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Greg Siskind on Immigration Law and Policy


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A friend sent this amusing link to rabidly anti-immigrant web site VDARE (I read this junk so you don't have to!). Apparently, I'm part of the "Treason Lobby."

A lovely lady named Brenda Walker seems very threatened by my Immigrant of the Day column and has decided that the point of the column is negated if she mentions a few immigrants that were criminals. Among the lowlights of her column:

Actually, the ILW column can be a hoot, because it's filled with people you never heard of and many you wouldn't want to know about. A recent offering (Nov 5) presented Andrew Grove, Hikaru Nakamura, Philippe Kahn, Isaac Larian, and Sonya Thomas. These are not exactly household names.

Now granted that I sometimes have fun with the column and pick offbeat people. Picking a Nobel Prize winner or Olympic athlete every day is possible, but it might get a little dull. So I'll give her Isaac Larian (the hottest toymaker in the country) or competitive food eater Sonya Thomas. But to say that Andrew Grove is not a household name tells me a lot about how ignorant Ms. Walker is. Grove is a founder of Intel and a Time Man of the Year. He's certainly one of the most powerful CEOs in the country and Ms. Walker's inane column probably was typed on a machine with an Intel chip.

And Philippe Kahn may not be a household name, but as the inventor of the camera phone, I'd imagine  most Americans would probably say he's worth a mention.

As for Hikaru Nakamura, I guess becoming the youngest chess Grandmaster in  American history is just a big joke.

Probably the silliest statement Walker makes is this one:

Einstein is the perpetual example - what if restrictionists had kept him out? They never seem to mention Al Capone?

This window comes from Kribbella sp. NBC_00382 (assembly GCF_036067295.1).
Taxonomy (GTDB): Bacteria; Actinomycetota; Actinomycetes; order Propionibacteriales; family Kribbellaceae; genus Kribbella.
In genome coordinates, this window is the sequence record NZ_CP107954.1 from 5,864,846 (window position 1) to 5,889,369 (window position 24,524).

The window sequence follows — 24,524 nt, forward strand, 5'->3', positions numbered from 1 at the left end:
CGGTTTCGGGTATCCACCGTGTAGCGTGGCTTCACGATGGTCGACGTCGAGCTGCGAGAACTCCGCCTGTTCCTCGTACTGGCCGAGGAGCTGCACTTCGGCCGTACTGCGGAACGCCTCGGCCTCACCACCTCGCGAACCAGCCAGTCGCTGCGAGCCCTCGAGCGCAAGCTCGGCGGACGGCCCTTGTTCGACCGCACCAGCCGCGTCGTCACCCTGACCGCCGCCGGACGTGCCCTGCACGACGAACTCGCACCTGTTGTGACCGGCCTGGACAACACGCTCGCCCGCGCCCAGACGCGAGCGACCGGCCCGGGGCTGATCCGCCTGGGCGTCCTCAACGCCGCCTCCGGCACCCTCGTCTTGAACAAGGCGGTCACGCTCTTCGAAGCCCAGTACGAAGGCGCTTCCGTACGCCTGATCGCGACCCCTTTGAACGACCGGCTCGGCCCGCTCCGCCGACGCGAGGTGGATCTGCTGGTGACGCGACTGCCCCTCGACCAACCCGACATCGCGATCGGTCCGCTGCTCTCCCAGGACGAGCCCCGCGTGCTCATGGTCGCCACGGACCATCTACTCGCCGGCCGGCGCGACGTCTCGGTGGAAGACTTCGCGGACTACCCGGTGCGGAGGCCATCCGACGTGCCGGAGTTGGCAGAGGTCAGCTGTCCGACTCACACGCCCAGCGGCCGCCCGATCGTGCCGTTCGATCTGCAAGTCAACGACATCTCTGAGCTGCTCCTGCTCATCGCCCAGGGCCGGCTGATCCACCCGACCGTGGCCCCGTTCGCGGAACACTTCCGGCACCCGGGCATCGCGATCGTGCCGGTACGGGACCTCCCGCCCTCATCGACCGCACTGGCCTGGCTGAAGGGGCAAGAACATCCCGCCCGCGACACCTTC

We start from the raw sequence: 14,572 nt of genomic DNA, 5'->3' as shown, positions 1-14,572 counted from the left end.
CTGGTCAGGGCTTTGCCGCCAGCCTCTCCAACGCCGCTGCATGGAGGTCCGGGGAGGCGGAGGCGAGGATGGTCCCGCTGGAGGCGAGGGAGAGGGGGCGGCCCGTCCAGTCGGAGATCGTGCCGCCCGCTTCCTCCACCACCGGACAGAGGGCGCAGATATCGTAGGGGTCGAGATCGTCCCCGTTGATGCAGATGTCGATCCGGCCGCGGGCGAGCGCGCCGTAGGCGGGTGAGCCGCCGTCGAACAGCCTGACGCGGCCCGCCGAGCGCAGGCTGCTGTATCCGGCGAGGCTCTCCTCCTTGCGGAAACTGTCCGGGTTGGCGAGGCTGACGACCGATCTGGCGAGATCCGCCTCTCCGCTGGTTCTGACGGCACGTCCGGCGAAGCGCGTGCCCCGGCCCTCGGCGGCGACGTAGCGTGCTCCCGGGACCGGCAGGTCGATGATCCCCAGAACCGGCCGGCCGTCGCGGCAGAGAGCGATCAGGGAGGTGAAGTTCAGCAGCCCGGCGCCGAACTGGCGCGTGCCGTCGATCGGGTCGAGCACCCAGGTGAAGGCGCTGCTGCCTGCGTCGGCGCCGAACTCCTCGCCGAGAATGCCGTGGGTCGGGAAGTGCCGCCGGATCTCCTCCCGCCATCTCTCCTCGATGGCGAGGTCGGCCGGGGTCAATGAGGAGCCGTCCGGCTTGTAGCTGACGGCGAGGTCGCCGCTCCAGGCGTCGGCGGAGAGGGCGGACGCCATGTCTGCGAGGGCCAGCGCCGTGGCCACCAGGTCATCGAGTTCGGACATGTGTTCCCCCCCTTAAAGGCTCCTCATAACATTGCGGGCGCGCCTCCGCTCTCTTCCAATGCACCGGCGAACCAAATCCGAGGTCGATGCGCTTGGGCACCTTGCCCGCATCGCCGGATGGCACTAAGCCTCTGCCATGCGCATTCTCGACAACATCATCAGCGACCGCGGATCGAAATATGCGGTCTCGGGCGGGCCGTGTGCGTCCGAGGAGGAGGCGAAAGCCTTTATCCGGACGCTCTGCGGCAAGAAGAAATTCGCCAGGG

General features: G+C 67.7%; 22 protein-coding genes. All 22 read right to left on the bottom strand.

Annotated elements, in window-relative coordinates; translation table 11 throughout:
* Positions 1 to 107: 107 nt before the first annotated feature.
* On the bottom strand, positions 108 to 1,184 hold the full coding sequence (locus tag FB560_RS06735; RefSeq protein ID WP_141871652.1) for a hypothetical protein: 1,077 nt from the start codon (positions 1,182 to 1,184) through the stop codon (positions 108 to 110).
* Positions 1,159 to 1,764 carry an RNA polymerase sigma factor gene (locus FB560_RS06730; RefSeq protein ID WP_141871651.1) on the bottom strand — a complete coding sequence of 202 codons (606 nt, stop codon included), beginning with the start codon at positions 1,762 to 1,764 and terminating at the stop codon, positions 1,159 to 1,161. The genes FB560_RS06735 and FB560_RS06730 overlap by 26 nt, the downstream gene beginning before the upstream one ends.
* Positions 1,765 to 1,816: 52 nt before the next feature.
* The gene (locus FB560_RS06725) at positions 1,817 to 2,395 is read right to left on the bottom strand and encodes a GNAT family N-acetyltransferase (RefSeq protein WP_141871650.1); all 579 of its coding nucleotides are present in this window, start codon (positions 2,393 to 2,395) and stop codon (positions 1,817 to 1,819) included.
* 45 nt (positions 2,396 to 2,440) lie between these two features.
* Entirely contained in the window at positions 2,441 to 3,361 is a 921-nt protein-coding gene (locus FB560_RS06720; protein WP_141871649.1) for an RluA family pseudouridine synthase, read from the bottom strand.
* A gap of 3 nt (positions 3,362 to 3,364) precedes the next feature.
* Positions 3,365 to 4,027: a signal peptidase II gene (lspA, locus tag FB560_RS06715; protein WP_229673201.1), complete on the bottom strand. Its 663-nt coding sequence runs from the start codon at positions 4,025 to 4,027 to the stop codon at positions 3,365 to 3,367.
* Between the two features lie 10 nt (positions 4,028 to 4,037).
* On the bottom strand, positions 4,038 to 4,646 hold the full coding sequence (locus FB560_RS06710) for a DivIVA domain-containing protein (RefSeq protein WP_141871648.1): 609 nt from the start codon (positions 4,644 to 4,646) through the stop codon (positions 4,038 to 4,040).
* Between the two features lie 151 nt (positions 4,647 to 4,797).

Umh, 100 million people in this country have ancestors that entered during the wave of immigration that brought both Einstein AND Capone. Is Walker saying that on balance, the great wave of immigration from the beginning of the last century was a bad idea? If so, keep saying it lady. 'Cause collectively insulting 1/3 of the American public is a great way to sell your cause.

Incidentally, regular readers of my site know that I only list people who are living (hence, no mention of Albert Einstein even though he is one of my heroes). My goal is to show that immigration is not just a part of America's glorious past but as important today as ever.


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  1. USC's Avatar
    "A lovely lady named Brenda Walker seems very threatened by my Immigrant of the Day column and has decided that the point of the column is negated if she mentions a few immigrants that were criminals. Among the lowlights of her column:

    Actually, the ILW column can be a hoot, because it's filled with people you never heard of and many you wouldn't want to know about. A recent offering (Nov 5) presented Andrew Grove..."

    She is the perfect example of both meanings of Know-Nothing and a know nothing. The antis should be proud that they have such intellectuals in their midst. If Andy Grove takes offense he has only himself to blame for were it not for him we wouldn't have to suffer fools like her (since prior to the invention of the Internet her Letters to the Editor wouldn't have been published by any reputable newspaper).